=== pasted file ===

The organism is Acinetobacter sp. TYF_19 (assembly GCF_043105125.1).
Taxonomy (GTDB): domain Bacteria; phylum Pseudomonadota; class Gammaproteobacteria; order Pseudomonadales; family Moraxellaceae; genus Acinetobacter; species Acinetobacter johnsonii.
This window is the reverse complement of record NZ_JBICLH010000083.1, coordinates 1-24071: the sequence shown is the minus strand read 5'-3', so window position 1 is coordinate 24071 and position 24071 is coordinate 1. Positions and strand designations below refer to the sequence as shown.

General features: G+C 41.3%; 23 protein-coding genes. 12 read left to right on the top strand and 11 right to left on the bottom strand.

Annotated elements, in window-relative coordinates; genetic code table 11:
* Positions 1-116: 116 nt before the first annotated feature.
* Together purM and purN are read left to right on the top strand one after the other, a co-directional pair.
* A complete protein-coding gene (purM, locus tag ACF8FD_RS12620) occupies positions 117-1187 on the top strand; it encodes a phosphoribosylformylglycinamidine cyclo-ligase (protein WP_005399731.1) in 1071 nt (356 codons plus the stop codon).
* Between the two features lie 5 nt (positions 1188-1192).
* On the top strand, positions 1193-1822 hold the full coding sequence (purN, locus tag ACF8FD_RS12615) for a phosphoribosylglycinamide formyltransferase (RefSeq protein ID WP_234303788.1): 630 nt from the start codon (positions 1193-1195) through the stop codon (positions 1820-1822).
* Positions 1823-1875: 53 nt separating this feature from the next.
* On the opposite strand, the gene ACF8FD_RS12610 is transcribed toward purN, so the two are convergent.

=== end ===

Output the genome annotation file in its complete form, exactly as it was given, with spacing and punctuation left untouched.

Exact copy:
The organism is Acinetobacter sp. TYF_19 (assembly GCF_043105125.1).
Taxonomy (GTDB): domain Bacteria; phylum Pseudomonadota; class Gammaproteobacteria; order Pseudomonadales; family Moraxellaceae; genus Acinetobacter; species Acinetobacter johnsonii.
This window is the reverse complement of record NZ_JBICLH010000083.1, coordinates 1-24071: the sequence shown is the minus strand read 5'-3', so window position 1 is coordinate 24071 and position 24071 is coordinate 1. Positions and strand designations below refer to the sequence as shown.

General features: G+C 41.3%; 23 protein-coding genes. 12 read left to right on the top strand and 11 right to left on the bottom strand.

Annotated elements, in window-relative coordinates; genetic code table 11:
* Positions 1-116: 116 nt before the first annotated feature.
* Together purM and purN are read left to right on the top strand one after the other, a co-directional pair.
* A complete protein-coding gene (purM, locus tag ACF8FD_RS12620) occupies positions 117-1187 on the top strand; it encodes a phosphoribosylformylglycinamidine cyclo-ligase (protein WP_005399731.1) in 1071 nt (356 codons plus the stop codon).
* Between the two features lie 5 nt (positions 1188-1192).
* On the top strand, positions 1193-1822 hold the full coding sequence (purN, locus tag ACF8FD_RS12615) for a phosphoribosylglycinamide formyltransferase (RefSeq protein ID WP_234303788.1): 630 nt from the start codon (positions 1193-1195) through the stop codon (positions 1820-1822).
* Positions 1823-1875: 53 nt separating this feature from the next.
* On the opposite strand, the gene ACF8FD_RS12610 is transcribed toward purN, so the two are convergent.